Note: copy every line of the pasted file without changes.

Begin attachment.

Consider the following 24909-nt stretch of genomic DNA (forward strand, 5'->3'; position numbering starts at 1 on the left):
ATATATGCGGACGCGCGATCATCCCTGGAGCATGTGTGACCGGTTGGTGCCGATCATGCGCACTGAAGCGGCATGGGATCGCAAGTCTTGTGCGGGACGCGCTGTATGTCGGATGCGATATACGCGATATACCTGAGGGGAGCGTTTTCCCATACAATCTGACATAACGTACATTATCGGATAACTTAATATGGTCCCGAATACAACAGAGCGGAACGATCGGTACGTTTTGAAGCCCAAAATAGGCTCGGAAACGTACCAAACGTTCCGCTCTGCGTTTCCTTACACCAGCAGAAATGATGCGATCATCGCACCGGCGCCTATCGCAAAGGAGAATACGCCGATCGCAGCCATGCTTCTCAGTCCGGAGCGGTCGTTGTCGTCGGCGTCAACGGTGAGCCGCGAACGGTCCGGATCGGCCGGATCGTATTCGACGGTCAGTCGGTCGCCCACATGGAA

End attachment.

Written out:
Consider the following 24909-nt stretch of genomic DNA (forward strand, 5'->3'; position numbering starts at 1 on the left):
ATATATGCGGACGCGCGATCATCCCTGGAGCATGTGTGACCGGTTGGTGCCGATCATGCGCACTGAAGCGGCATGGGATCGCAAGTCTTGTGCGGGACGCGCTGTATGTCGGATGCGATATACGCGATATACCTGAGGGGAGCGTTTTCCCATACAATCTGACATAACGTACATTATCGGATAACTTAATATGGTCCCGAATACAACAGAGCGGAACGATCGGTACGTTTTGAAGCCCAAAATAGGCTCGGAAACGTACCAAACGTTCCGCTCTGCGTTTCCTTACACCAGCAGAAATGATGCGATCATCGCACCGGCGCCTATCGCAAAGGAGAATACGCCGATCGCAGCCATGCTTCTCAGTCCGGAGCGGTCGTTGTCGTCGGCGTCAACGGTGAGCCGCGAACGGTCCGGATCGGCCGGATCGTATTCGACGGTCAGTCGGTCGCCCACATGGAA